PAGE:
Just about everything that drives ya crazy in the world starts out as somethin’ perfectly normal.
My lovely wife Minnie suffers from an awful addiction. She’s addicted to pictures.
Yis probably seen houses like ours before – every end table, coffee table, TV stand and windowsill has some kind of picture frame standin’ on it, and every wall got pictures hangin’ on it. Even if it ain’t really a wall – even if it’s just the six or seven inches between the wall and the edge of the door frame in the livin’ room leadin’ into the kitchen.
God help ya if you’re lookin’ for a place to sit your beer while you’re watchin’ the hockey game, or a glass of pop while you’re watchin’ a movie. On any table, you got about a half-inch clearance in any direction and if your finger nudges even a little bit the wrong way, the first picture knocks into the second picture and before you know it, it’s like one of them great big dominoes displays where they start topplin’ over and you can watch them all fall over in a wave around the room.
Which is why some of the frames got cracked glass, and some of them got no glass at all, with the picture just stuck in there with scotch tape. And don’t think I didn’t catch hell for every one of them I broke over the years.
It wasn’t always like this. I remember when we first got married, we had only one picture. It’s the 8 x 10 picture of us on our wedding day, and it’s still right in the middle of the wall above the couch. (Only now you’d never know there was a wall behind there because of all the other pictures around it.)
But then we had kids. And you know what happens when ya have kids? Every year, no matter what, you gotta scrape together enough money to make sure you get their school pictures done. And I don’t begrudge that – it’s nice to have pictures of them when they’re little, especially after they start to get older and change their looks a bit.
So that’s how it started. Our wedding picture, and then Little Bill’s Grade Primary school picture. Then Grade One, then Grade Two, then Grade Three, then Rosie’s Grade Primary school picture. Even though there’s only one more picture for each kid each year, I swear them school pictures multiplied like jack-rabbits on the wall.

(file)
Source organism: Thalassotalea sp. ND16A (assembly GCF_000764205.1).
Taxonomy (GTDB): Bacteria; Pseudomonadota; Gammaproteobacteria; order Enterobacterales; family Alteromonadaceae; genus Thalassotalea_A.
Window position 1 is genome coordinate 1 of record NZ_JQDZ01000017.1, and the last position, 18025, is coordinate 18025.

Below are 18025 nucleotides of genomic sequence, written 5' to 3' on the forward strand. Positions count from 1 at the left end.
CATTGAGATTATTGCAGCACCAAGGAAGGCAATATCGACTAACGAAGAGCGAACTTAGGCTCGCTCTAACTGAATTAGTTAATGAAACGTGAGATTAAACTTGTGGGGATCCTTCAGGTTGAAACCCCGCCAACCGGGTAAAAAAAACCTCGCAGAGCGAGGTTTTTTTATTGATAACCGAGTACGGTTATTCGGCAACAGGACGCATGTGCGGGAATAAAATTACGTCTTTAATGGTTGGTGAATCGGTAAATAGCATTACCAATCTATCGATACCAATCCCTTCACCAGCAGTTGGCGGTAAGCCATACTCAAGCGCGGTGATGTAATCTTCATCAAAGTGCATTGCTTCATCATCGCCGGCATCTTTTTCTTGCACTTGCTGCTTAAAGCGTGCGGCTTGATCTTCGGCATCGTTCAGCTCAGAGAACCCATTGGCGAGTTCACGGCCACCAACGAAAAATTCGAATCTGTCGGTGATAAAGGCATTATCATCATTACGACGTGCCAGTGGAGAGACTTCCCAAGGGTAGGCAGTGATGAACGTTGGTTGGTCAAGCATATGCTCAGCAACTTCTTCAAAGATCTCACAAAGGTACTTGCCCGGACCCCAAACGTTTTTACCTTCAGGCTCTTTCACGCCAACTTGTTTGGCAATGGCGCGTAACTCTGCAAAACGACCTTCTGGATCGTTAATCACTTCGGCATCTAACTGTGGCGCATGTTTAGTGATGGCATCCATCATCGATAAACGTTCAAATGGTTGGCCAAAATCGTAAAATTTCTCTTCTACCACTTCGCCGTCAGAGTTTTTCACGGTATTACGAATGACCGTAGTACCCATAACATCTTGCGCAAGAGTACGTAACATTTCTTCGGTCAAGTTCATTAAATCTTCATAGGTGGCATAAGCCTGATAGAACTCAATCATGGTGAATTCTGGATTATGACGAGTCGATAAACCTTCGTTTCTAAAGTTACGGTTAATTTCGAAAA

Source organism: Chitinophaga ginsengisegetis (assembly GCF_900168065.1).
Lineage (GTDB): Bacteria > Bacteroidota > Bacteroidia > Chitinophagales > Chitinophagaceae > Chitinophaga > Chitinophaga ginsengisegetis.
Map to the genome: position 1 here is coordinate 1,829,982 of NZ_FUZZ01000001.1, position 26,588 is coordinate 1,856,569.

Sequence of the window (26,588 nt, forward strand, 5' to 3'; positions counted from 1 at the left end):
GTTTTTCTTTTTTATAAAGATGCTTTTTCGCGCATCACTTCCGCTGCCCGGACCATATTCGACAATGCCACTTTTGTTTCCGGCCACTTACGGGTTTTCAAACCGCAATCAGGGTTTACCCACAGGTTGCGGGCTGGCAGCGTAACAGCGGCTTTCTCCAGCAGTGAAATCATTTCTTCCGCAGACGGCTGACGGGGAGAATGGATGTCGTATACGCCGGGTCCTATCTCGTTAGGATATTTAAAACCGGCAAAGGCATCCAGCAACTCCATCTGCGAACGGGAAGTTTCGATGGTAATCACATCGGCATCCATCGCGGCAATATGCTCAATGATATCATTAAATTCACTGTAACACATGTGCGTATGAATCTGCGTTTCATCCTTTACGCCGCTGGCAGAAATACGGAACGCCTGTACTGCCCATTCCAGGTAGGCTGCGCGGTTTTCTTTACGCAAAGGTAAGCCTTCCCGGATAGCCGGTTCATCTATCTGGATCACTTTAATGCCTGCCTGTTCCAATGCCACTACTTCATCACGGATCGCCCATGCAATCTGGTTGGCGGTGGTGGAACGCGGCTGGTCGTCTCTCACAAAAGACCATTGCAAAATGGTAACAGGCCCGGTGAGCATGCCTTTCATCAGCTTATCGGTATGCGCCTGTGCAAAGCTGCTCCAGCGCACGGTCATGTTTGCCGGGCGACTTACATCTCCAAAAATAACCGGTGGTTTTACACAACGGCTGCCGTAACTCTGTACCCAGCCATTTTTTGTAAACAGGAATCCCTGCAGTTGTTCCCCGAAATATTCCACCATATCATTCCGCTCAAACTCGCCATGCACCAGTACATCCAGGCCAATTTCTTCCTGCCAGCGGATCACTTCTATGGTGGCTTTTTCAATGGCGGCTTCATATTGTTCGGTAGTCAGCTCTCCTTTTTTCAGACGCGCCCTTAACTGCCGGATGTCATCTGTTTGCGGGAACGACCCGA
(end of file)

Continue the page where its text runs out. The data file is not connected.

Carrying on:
The end table next to my chair became a shrine to our niece Cathy, Cyril and Joan’s daughter. Every school picture, with the frames in little rows around the lamp. Then Murph and his wife moved away and a picture of the four us at a new year’s dance popped up on top of the TV stand.
Then she thought it would be nice to have a picture of her parents and a picture of my parents in the room somewhere, so they went on the wall on either side of the picture window.
And ever since Cathy had a kid of her own – Little Jim – it seems like every Tom, Dick and Harry we know who has a grandchild or a niece or a nephew who has a christening or a birthday or a first communion gives us a picture and up they go.
I swear to cripes, there’s kids up on the wall in the livin’ room and I got no idea who they are.
Who’s that, Minnie? I’ll say, lookin’ at a new picture squeezed on top of the TV stand.
Oh, you know Evelyn from club? Well that’s her daughter-in-law’s sister’s little fella, Brian.
Her daughter-in-law’s sister’s… (I was shakin’ my head.) Why would she give you a picture of him? Have you ever even seen the kid?
Why would she give me a picture of him? (She asks, as if I’m crazy.) Just look at how cute he is in his little blue bow tie! (As if that explained everything.)
Uggh. What can you say to that? You know who I blame for all these damn pictures? The dollar stores. It used to be, if you had a picture and you wanted to put it up, it had to be an important picture, and you’d go to the Woolco or K-Mart and spend anywheres from $4.97 and up on a single frame. More than that if it was a bigger one.
But these dollar stores sell frames now, what, ten for a dollar? Well, maybe not that cheap, but even two for a dollar or a dollar each and pictures of kids we don’t know, that used to end up in an envelope in the junk drawer in the kitchen, are now takin’ up valuable beer coaster space in gold plastic frames.
Now, my son, Little Bill is still just a teenager, so he’s too young for me to offer this advice to yet, but if you’re a young fella and you’re thinkin’ about gettin’ married, you should know that everything is like this.
One wedding picture turns into dozens and dozens of pictures and one day while you’re balancin’ your beer on your knee because you got nowhere to put it down, you’ll realize there’s pictures of people you don’t even know on every flat surface in the room.
It starts off normal, but over time it drives you crazy. But it’s important to know that the good stuff works the same way. Them kind of little changes over time is also how I find myself tricked into eatin’ whole wheat bread and layin’ off the cigarettes and eatin’ the odd carrot instead of a bag of chips. There’s usually a method to Minnie’s madness, and I go along with things even if they drive me crazy, because in the end, I know she’s just tryin’ to keep me in the picture for as long as she can.